Politics and the market have collided in terms of oil supply and demand, with speculation the world might be in for an oil shock not seen for decades.
Celebrations to mark the breakthrough in Western Australia’s long-running GST dispute might be premature because another, perhaps more economically damaging, problem has returned as a growth-blocker – an oil shock of the sort not seen since the 1970s.
In what looks like a repeat of actions taken in late 2011 through 2012, Iran is threatening to close the world’s most important shipping route through the Strait of Hormuz at the eastern end of the Persian Gulf.
If that happens, the price of oil could easily double from its current $US75 a barrel to $US150/bbl, and more, triggering a cascade of economic and political events, just as happened in the original 1974 Arab oil embargo, which resulted in a 400 per cent oil-price rise.
There are differences in the current situation with the more distant past, including a reduced stranglehold on oil supplies once enjoyed by Middle East producers acting through their cartel, the Organisation of Petroleum Exporting Countries.
But the differences are not so great as to prevent a number of alarming price forecasts from top oil industry analysts, including Neil Beveridge from US research firm Sanford C Bernstein & Co, and a team of experts at the investment bank Morgan Stanley.
Mr Beveridge is the man who suggested earlier this month that any shortfall in oil supplies would result in “a super-spike in prices, potentially as much as the $US150/bbl witnessed in 1980”.
Morgan Stanley is more cautious, but its latest analysis of the oil market points to a price of $US85/bbl by Christmas, and then up to $US90/bbl in the year 2020.
The immediate cause of the crisis is Iranian anger at the reimposition of US sanctions on its economy after the US withdrew from the multilateral talks that required Iran to end research into nuclear weapons.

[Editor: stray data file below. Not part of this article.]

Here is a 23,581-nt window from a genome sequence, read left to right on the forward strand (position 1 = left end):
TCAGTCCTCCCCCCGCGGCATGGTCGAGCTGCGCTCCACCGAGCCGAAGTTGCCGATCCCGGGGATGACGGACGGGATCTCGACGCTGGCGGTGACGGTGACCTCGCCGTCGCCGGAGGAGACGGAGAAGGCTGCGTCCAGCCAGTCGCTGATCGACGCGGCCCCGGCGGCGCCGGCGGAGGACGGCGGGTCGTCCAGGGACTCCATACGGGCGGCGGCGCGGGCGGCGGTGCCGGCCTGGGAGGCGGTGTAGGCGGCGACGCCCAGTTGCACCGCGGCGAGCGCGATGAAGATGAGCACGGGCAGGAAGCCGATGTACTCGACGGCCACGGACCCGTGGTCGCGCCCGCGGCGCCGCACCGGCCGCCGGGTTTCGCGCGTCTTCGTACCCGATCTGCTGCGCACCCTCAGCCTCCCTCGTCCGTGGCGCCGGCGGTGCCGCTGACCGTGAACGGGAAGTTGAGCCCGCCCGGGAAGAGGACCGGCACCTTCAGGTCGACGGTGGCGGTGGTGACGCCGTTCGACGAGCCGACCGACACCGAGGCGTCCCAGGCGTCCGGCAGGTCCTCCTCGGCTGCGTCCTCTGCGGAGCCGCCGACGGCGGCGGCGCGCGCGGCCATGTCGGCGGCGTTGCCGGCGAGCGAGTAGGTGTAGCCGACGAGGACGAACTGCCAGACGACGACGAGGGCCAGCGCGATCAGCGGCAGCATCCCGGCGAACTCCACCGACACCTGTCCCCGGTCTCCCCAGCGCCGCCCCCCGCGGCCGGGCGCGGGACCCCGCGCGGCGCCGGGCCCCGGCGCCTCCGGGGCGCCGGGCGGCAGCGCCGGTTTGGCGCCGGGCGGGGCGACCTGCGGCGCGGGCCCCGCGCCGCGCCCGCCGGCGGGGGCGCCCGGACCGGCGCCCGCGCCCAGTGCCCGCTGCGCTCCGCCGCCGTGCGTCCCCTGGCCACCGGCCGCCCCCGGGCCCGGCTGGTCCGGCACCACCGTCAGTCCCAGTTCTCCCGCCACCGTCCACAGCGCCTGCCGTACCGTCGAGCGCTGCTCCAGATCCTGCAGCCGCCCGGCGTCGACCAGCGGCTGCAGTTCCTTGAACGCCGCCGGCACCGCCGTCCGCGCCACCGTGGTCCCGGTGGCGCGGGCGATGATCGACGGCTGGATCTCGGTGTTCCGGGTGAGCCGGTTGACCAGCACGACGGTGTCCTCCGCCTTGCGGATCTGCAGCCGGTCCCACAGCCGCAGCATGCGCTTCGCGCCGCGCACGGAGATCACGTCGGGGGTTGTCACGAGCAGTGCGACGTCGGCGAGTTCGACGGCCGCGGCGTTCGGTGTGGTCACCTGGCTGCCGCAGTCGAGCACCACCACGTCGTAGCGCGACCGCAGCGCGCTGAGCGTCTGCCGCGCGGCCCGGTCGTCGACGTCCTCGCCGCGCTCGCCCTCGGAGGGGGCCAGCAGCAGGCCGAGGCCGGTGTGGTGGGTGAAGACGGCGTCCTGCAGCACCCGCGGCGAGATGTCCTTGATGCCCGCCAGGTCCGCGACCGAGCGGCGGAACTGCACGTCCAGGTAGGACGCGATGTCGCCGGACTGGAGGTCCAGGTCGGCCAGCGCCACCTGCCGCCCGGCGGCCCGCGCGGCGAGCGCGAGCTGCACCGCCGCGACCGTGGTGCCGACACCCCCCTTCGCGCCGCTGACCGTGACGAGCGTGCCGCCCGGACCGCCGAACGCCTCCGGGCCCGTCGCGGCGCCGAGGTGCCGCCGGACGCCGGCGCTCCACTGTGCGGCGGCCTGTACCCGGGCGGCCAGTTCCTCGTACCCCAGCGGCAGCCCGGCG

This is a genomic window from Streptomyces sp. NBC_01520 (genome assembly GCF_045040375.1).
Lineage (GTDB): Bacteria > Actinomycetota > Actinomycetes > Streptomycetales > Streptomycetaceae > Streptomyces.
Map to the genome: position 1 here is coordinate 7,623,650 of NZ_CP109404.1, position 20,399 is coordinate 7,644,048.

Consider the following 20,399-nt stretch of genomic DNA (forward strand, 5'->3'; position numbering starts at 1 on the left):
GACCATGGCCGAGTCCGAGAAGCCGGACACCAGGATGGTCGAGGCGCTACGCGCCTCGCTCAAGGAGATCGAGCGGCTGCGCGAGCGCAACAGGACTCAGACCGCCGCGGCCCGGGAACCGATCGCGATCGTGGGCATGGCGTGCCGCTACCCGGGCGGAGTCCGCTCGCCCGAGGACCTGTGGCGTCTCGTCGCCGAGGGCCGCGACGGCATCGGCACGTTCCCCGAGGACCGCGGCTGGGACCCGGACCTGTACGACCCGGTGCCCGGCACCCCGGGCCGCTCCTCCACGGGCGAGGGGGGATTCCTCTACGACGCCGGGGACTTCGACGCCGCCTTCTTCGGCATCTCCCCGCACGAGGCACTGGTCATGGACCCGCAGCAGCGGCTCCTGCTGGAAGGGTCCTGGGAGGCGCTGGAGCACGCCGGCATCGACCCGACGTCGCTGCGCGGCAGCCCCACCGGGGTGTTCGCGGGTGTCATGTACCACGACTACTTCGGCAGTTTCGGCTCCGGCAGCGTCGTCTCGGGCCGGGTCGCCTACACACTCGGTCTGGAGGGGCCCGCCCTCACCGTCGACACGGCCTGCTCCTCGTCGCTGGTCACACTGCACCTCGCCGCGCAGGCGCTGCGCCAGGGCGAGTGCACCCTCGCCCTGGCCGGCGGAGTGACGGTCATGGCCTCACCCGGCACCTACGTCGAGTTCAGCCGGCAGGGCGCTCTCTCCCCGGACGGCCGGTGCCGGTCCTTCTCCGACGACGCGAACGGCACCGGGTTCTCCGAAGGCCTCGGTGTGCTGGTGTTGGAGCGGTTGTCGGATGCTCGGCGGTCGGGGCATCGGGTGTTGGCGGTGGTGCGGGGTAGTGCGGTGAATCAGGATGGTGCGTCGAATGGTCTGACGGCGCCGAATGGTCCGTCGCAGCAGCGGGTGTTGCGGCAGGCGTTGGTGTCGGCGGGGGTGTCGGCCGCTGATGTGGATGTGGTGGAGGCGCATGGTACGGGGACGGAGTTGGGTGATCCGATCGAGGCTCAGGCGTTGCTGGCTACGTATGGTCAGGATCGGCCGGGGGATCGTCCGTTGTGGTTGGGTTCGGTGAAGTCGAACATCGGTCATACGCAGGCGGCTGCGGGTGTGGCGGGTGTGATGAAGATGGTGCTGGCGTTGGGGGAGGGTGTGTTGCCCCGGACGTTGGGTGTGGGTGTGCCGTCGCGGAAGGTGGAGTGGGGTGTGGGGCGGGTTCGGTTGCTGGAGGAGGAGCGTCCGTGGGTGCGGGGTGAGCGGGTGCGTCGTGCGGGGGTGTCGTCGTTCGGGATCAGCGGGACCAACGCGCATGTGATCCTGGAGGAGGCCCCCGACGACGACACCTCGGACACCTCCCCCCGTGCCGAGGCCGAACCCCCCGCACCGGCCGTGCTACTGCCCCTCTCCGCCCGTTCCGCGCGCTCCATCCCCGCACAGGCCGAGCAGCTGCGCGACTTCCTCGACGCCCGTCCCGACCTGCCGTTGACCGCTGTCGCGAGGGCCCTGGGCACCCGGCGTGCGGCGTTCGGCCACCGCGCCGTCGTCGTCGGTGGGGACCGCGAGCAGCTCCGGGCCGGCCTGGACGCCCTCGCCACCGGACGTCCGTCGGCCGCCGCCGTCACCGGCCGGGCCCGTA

However, behind that potential trigger for a blockade of the Persian Gulf and its never-ending line of oil tankers, is an equally important event – an oil exploration and project development drought caused by a crash in the oil price four years ago, and now seen as the cause of an emerging oil shortage.
What’s happening is a blessing and a curse for WA. As a big exporter of natural gas, and a small exporter of oil, the state’s resources sector will get a boost from a higher oil price.
For commuters and transport operators, however, a higher oil price will hit profits, drive prices up, and push overall economic growth down.
Mining companies and farmers risk being hit hardest because of their long lines of communications, either by road or rail, and by the use of heavy, diesel-fuelled equipment in their operations.
Commuters with long trips from home to work will also feel the squeeze in the cost of petrol, which could have a knock-on effect on the value of residential property in outlying suburbs, and a beneficial effect on inner suburbs.
Tipping exactly what might happen if the oil price does double is tricky, but it is interesting to see that early-bird speculators have started to acquire positions in leading Australian oil and gas companies.
During the past three weeks, Woodside Petroleum’s share price has risen by 7.5 per cent to hit a 12-month high of $36.21 (at the time of writing). Santos is up by 9 per cent to $6.36, and Beach Energy has risen by 13 per cent to a four-year high of $1.86.